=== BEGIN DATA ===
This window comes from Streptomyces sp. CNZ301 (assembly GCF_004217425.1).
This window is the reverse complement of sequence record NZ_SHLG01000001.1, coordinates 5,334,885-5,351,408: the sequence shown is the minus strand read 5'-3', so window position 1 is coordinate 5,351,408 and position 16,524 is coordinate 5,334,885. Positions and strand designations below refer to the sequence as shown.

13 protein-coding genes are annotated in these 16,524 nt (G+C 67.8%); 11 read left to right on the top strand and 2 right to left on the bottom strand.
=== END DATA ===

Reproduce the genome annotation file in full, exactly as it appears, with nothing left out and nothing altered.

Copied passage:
This window comes from Streptomyces sp. CNZ301 (assembly GCF_004217425.1).
This window is the reverse complement of sequence record NZ_SHLG01000001.1, coordinates 5,334,885-5,351,408: the sequence shown is the minus strand read 5'-3', so window position 1 is coordinate 5,351,408 and position 16,524 is coordinate 5,334,885. Positions and strand designations below refer to the sequence as shown.

13 protein-coding genes are annotated in these 16,524 nt (G+C 67.8%); 11 read left to right on the top strand and 2 right to left on the bottom strand.